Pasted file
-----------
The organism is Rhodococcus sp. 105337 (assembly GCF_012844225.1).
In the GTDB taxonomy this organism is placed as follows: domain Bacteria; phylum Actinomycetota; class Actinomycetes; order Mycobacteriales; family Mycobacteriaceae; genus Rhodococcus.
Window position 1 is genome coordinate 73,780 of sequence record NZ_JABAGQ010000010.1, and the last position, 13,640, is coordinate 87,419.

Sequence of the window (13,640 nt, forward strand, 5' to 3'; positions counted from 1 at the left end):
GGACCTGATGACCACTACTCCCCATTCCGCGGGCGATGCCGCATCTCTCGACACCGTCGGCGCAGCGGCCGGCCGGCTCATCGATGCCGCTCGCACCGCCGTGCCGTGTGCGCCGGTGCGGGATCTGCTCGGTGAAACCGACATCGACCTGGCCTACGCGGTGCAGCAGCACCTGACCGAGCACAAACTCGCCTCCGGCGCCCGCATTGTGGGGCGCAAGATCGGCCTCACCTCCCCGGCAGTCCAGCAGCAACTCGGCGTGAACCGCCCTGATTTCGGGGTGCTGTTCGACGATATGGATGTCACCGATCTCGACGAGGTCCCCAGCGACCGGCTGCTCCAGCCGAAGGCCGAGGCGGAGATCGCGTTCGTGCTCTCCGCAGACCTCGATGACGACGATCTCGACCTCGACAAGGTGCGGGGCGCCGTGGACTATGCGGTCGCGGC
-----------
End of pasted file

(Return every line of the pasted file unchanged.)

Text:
The organism is Rhodococcus sp. 105337 (assembly GCF_012844225.1).
In the GTDB taxonomy this organism is placed as follows: domain Bacteria; phylum Actinomycetota; class Actinomycetes; order Mycobacteriales; family Mycobacteriaceae; genus Rhodococcus.
Window position 1 is genome coordinate 73,780 of sequence record NZ_JABAGQ010000010.1, and the last position, 13,640, is coordinate 87,419.

Sequence of the window (13,640 nt, forward strand, 5' to 3'; positions counted from 1 at the left end):
GGACCTGATGACCACTACTCCCCATTCCGCGGGCGATGCCGCATCTCTCGACACCGTCGGCGCAGCGGCCGGCCGGCTCATCGATGCCGCTCGCACCGCCGTGCCGTGTGCGCCGGTGCGGGATCTGCTCGGTGAAACCGACATCGACCTGGCCTACGCGGTGCAGCAGCACCTGACCGAGCACAAACTCGCCTCCGGCGCCCGCATTGTGGGGCGCAAGATCGGCCTCACCTCCCCGGCAGTCCAGCAGCAACTCGGCGTGAACCGCCCTGATTTCGGGGTGCTGTTCGACGATATGGATGTCACCGATCTCGACGAGGTCCCCAGCGACCGGCTGCTCCAGCCGAAGGCCGAGGCGGAGATCGCGTTCGTGCTCTCCGCAGACCTCGATGACGACGATCTCGACCTCGACAAGGTGCGGGGCGCCGTGGACTATGCGGTCGCGGC